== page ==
The Beatles: Why Paul McCartney ‘really f*****g hated’ the band before Sgt Pepper’s

Strictly: Idris Elba and Paul McCartney praise 'excellent' series

The Beatles baffled their fans shortly after the release of their seventh album, Revolver, in 1966, when they started to go through a very public change. The Fab Four had, internally, started to transform their look and aesthetic in an attempt to evolve how they were perceived by the public, and indeed their fans. Album eight, Sgt. Pepper’s Lonely Hearts Club Band, saw each of The Beatles go through a physical change with a new haircut, facial hair, and clothing to demonstrate a drastic change, but musically, they ventured into more psychedelic territory.

According to historical interviews, John Lennon credited Paul McCartney with many of the ideas behind the transformation.

Speaking about the album’s name, Lennon explained: “You know, when people were no longer The Beatles or The Crickets – they were suddenly Fred And His Incredible Shrinking Grateful Airplanes, right?

“So I think [McCartney] got influenced by that and came up with this idea for The Beatles.”

McCartney himself explained the thought process behind it in 1984, explaining how he wanted the band to “lose their identities”.

We will use your email address only for sending you newsletters. Please see our Privacy Notice for details of your data protection rights.

McCartney confessed: “It was an idea I had, I think, when I was flying from L.A. to somewhere. I thought it would be nice to lose our identities, to submerge ourselves in the persona of a fake group.”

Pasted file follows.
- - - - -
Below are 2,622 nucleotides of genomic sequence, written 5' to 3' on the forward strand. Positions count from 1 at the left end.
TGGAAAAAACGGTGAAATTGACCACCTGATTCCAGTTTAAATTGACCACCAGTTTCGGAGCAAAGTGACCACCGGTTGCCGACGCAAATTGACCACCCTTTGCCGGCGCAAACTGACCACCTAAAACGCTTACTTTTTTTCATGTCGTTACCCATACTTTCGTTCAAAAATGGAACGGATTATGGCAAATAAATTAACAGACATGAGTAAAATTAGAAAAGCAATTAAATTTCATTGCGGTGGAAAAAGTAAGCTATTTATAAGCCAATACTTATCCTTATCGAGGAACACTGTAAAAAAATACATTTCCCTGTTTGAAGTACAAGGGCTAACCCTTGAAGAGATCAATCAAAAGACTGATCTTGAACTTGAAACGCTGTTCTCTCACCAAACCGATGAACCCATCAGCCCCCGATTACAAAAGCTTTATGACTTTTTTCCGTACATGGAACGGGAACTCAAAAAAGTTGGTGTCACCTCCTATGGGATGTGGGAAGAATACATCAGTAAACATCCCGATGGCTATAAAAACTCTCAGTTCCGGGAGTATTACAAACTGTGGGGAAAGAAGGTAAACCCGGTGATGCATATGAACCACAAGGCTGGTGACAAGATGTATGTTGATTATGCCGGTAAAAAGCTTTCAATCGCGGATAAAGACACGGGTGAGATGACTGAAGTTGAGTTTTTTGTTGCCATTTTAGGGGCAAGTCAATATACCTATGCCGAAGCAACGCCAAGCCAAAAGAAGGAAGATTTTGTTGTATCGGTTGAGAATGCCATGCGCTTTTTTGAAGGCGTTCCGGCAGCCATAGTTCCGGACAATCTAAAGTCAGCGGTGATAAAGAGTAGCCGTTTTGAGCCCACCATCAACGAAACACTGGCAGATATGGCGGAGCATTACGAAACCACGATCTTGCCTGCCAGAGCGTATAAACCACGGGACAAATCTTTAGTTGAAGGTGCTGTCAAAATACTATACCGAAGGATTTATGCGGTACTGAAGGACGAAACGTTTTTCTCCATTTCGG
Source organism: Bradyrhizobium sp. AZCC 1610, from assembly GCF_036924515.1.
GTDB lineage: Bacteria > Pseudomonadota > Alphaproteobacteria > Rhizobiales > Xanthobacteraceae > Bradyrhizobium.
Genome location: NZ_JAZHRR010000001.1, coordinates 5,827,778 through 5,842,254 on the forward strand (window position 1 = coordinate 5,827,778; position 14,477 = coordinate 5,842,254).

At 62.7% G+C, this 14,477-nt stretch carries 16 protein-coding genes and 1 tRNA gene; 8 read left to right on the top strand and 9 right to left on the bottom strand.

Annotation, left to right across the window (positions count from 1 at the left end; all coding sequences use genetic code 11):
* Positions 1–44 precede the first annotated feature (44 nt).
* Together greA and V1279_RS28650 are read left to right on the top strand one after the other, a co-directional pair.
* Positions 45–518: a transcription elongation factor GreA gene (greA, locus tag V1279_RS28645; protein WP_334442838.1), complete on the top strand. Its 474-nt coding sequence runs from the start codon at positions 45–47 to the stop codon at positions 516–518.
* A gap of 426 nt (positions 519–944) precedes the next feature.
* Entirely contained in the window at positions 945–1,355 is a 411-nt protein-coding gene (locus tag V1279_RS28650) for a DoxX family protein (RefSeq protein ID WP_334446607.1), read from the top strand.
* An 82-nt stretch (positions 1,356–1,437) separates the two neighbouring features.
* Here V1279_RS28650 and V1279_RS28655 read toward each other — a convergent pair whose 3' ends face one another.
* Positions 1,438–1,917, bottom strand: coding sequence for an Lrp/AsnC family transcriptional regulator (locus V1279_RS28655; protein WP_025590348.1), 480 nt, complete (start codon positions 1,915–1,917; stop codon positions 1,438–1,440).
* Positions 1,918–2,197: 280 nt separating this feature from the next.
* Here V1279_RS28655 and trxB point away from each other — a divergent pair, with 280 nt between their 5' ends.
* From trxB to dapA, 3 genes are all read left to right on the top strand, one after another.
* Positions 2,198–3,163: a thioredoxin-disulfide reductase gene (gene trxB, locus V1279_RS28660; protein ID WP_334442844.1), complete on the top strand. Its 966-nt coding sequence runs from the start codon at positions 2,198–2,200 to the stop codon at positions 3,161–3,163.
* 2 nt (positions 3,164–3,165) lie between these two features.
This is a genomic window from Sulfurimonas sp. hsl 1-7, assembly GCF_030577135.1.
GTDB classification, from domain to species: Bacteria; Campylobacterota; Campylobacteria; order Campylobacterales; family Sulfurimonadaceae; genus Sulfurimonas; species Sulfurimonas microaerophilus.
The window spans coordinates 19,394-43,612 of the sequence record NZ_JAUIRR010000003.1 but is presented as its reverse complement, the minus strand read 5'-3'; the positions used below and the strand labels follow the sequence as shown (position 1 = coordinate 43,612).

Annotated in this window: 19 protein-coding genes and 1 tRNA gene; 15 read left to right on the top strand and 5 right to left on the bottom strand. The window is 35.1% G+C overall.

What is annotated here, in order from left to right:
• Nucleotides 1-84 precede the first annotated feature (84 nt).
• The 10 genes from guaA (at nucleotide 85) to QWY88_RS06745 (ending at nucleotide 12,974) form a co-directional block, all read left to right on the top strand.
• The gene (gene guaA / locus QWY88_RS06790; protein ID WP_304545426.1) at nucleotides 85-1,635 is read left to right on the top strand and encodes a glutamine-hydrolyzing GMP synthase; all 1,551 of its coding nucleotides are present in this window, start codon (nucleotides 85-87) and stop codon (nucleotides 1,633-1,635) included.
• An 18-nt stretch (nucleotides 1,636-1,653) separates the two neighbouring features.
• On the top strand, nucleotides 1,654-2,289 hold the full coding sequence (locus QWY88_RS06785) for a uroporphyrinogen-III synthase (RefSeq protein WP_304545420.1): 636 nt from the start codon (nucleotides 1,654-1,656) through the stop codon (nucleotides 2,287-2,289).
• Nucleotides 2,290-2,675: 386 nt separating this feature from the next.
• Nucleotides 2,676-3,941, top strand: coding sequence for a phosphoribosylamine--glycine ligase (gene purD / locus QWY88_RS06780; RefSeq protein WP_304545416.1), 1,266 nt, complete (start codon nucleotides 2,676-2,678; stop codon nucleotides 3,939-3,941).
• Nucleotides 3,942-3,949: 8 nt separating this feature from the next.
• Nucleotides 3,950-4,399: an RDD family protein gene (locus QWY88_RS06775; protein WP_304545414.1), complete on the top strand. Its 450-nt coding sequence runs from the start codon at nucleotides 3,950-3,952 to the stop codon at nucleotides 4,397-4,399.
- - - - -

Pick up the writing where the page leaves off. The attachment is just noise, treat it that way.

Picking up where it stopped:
Almost a decade later, however, McCartney opened up on the real reason behind creating such an enormous divide between The Beatles of before Sgt. Peppers, and after.

In 1994 McCartney frankly explained: “We were fed up with being The Beatles.

“We really hated that f*****g four little mop-top boys approach. We were not boys, we were men.”

Ringo Starr announces The Beatles' Yellow Submarine singalong

Until 1966 the Fab Four were the lovely band comprised of four boys who just wanted to sing some songs – but when Sgt. Pepper’s arrived, they turned into actual rock stars.

McCartney continued: “It was all gone, all that boy s**t, all that screaming, we didn’t want anymore.

“Plus, we’d now got turned on to pot and thought of ourselves as artists rather than just performers.”

Speaking once again about how he came up with the idea, McCartney hatched a plan to become a more “free” band.

The Beatles: ‘Shy’ John Lennon made Elvis Presley ‘uncomfortable’ [NEWS]
Paul McCartney talks to late Beatles star George Harrison through tree [INFO]
The Beatles: Paul McCartney admits which song he ‘wishes’ he wrote [INTERVIEW]

McCartney revealed: “Then suddenly on the plane I got this idea. I thought, ‘Let’s not be ourselves.

“‘Let’s develop alter egos so we’re not having to project an image which we know. It would be much more free.’”

McCartney’s plan certainly worked, as the album became one of their most successful, selling over 32 million copies to date.

Sgt. Pepper’s also included the release of a collection of memorable singles, including With a Little Help from My Friends, Lucy in the Sky with Diamonds, and the titular song, Sgt. Pepper’s Lonely Hearts Club Band.

Earlier this month McCartney spoke to fans directly in a live Q&A, where he was asked about his favourite George Harrison addition to The Beatles’ repertoire.

The fan wrote: “Hello Sir Paul! I love your music! If I may ask, what’s your favourite song of George Harrison?”

McCartney replied: “Here Comes The Sun. It is a brilliant song and the kind of song that’s really good in times like these.”


Source: Read Full Article